HEALTH

Inside the Healing Craze Sweeping Berlin

HEALTH
Dec 23, 2013 at 12:21 PM ET

I’m in what looks like a medical exam room, sitting on a massage table with the naked soles of my feet a few inches from a woman’s face. She starts getting personal: “Do you have any fears you’re working through?” She draws a diagram of a foot on a piece of paper, scribbles some notes, squeezes one side of my right foot and then begins massaging the left. I feel her fingers drift across a rough spot near my heel. “What makes you feel angry?”

I’d signed up for a session of the Grinberg Method, a New Age healing practice developed by an Israeli man named Avi Grinberg over the last four decades that’s rapidly gaining popularity here in Berlin.

The technique is a mash-up of other disciplines: foot analysis, psychotherapy, massage, reflexology. But its efficacy depends in part on your willingness to buy into the message. I’m told by many that it is about learning a new way of living. Others say it’s a cult run by an imperious Svengali.

“The method teaches a discipline of attention,” Avi Grinberg tells me. “People learn to pay attention to themselves and their surroundings, and through this to control what they want not to continue in their life—be it a chronic pain, the fixation of having to always be the same when a certain situation happens, or the way they deal with a difficulty.”

The Grinberg Method comes with a vocabulary: Massage isn’t called massage, it’s  called touch. There is absolutely no therapy involved. And don’t even think of describing it as spiritual. The rules of engagement are all-encompassing. People refer to practitioners or leaders as being “in the method.” These things, along with the oddities of the founder, have fed allegations that it is a cult. Grinberg, its figurehead, says such things are “ridiculous.”

At 18, during a stint in the Israeli army, Grinberg took a paramedic course that started him on a path that quickly branched out into things like Bedouin folk healing and numerology. In the 1980s he opened the first school for the Grinberg Method and wrote Holistic Reflexology in 1989, then Foot Analysis in 1993.

“Some 40 years ago I realized that I have a gift, and today there is a methodology that doesn’t depend on me,” says Grinberg, a short man with dark eyes and a distinct widow’s peak. “Of course I will go on developing it, but it is by now a methodology that can be taught, learned and practiced by others.”

Grinberg developed the method with his current wife, Ruth Elkana, and his ex-wife, Lilo Grinberg. The three of them live together in Spain and run the growing Grinberg business. The arrangement has raised a few eyebrows. Grinberg says it is really nobody’s business.

“Our private life makes no difference to those who are interested in the method,” he says. “We are good friends and we work well together, and that’s for many years now. There’s nothing more to it in this context.”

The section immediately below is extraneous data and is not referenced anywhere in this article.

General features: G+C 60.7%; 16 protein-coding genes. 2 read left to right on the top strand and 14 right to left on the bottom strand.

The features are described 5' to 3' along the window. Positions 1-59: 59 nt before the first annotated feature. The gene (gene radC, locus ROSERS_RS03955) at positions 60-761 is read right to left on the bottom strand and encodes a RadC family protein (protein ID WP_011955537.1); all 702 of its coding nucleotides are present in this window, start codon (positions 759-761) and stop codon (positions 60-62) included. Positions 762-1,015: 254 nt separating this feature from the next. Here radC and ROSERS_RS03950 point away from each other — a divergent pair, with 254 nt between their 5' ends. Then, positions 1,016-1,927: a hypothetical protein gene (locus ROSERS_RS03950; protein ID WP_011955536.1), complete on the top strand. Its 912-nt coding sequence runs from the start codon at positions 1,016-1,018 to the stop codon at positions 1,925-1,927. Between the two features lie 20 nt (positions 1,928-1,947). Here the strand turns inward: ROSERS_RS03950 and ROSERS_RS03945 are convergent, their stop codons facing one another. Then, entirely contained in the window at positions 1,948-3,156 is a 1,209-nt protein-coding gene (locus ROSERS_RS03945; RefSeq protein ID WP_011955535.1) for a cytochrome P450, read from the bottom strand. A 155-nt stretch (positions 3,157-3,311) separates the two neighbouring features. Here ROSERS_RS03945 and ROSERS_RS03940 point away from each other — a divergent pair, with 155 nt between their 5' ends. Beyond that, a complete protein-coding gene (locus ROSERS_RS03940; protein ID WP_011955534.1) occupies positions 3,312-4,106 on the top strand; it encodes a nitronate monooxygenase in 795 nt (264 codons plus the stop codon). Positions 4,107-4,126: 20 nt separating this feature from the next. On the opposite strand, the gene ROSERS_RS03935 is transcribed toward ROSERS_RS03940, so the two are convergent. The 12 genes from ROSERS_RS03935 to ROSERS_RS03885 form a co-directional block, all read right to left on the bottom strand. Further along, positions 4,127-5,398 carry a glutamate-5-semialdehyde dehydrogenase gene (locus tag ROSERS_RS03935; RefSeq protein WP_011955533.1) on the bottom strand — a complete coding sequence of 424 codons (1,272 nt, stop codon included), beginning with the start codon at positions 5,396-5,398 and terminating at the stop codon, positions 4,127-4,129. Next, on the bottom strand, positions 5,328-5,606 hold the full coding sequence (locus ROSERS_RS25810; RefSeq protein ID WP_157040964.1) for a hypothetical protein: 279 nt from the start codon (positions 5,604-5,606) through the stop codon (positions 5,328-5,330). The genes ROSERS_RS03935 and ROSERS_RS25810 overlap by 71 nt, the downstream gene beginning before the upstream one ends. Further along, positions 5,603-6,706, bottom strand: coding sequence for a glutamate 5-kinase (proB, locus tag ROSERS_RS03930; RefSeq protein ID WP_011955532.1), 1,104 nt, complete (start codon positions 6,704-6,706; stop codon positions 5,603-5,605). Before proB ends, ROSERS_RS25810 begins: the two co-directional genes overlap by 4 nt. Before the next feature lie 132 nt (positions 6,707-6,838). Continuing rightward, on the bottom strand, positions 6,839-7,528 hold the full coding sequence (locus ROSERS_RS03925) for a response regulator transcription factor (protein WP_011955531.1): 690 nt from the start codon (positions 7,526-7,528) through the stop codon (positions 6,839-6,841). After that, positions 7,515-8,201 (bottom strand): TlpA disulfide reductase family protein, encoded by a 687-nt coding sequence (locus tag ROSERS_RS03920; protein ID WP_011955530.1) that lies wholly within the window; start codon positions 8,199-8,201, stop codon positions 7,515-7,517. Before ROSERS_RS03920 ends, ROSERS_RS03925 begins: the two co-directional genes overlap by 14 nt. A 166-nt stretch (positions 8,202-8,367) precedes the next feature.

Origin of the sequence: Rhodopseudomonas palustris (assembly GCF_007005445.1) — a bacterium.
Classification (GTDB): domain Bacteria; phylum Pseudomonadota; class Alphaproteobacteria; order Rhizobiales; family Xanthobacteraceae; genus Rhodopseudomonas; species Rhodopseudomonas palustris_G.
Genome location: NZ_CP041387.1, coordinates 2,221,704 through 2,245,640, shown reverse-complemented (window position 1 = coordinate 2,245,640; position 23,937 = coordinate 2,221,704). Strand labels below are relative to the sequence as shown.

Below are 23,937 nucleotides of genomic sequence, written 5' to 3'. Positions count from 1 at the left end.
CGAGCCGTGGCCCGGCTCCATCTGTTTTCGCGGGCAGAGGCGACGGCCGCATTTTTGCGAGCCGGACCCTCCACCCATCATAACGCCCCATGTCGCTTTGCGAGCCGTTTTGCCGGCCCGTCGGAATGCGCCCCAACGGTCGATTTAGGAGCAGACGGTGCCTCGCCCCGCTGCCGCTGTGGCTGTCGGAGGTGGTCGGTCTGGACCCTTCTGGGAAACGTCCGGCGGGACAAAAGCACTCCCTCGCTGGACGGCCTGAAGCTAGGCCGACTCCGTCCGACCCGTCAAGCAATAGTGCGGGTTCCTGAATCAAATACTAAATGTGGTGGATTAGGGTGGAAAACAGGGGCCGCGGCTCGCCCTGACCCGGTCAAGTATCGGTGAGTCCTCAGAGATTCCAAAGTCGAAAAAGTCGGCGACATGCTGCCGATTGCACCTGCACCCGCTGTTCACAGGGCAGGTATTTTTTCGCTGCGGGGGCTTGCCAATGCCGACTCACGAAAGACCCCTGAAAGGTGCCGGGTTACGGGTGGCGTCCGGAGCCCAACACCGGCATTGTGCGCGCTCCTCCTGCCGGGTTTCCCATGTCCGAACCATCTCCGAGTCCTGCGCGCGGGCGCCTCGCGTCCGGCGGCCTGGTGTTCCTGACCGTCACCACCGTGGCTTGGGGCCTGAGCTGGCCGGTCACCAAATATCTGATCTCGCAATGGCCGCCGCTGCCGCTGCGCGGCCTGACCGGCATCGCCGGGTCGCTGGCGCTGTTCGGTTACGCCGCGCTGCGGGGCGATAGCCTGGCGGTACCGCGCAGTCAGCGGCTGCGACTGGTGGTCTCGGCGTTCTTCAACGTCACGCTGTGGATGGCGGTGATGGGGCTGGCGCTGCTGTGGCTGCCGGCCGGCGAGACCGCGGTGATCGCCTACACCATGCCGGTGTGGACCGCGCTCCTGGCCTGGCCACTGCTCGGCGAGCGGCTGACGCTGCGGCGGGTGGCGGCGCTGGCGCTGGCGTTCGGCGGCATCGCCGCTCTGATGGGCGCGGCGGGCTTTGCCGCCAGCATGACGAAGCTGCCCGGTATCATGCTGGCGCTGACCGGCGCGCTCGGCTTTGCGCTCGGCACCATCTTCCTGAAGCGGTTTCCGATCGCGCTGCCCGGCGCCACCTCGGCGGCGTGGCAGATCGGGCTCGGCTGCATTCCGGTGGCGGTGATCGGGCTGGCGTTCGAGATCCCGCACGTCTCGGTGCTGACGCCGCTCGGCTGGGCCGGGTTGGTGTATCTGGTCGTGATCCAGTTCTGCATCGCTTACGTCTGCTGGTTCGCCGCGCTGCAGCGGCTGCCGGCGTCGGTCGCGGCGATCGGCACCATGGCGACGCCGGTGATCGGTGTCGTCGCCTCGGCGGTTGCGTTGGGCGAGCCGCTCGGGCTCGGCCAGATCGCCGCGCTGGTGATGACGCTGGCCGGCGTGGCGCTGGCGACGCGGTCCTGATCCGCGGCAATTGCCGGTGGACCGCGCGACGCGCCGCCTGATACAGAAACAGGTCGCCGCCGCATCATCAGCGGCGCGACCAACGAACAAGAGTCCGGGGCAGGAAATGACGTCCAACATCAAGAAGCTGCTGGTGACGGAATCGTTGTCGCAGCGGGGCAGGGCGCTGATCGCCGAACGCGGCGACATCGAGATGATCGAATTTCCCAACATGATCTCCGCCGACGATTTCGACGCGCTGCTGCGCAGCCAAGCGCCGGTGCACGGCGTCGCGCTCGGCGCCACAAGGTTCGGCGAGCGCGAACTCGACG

Given the transparency expected of its practitioners—students are supposed to live entirely immersed in its philosophy—Grinberg’s attitude seems disingenuous. Last year a Swiss television reported on complaints leveled against leaders of the Grinberg Method, including Grinberg himself. Danièle Muller-Tulli, president of the Swiss Association for the Defense of the Family and the Individual, cited former teachers and a trainer of the method who described losing control of personal matters because of pressure from leaders in the organization. Grinberg was described as the overbearing, Messiah-like figure.

Claudia Glowik, co-founder of the Grinberg Method School in Berlin and president of the International Association of Grinberg Method Practitioners (IAGMP), calls the allegations “lies.” Glowik is a warm woman with a large smile and flowing brown hair that hangs just below her shoulders. She says the disgruntled former teachers and trainer featured in the TV spot were kicked out of the method and were simply striking back with the false claims. Lawsuits regarding the television show are in process, and Grinberg says the report had no affect on how the business functions.

“As you know already,” says Grinberg, “the program was completely wrong in what it presented, and I’m sure that the legal process will soon come to the same conclusion.”

Grinberg says that the various allegations were coming from disgruntled people who were unsuccessful in the method. For instance, that first school in Tel Aviv has since closed, and a Haaretz article earlier this year described former trainers who worked there speaking of “a highly centralist organization that revolves totally around Grinberg” as he “plays power games with the people around him.” But he says it’s not about power games that he says he doesn’t play, it’s about his demand for quality in the method. If the Grinberg Method is some type of cultish pyramid scheme, then it’s not a successful one—Grinberg isn’t getting noticeably rich off this.

Things seemed pretty normal at an event a month ago celebrating the 10th anniversary of the Berlin school. A few hundred people had packed into a hall in the hip Neukölln district in formal wear. Sitting alone in a corner, wrapped tight in a jacket, was Avi Grinberg.

I walked over to chat with him. He was telling me how he was a bit under the weather when two women began to orbit us cautiously. They gave me a curious look, and one grabbed a drink off the table in front of us. The other leaned in and asked, “Who are you?”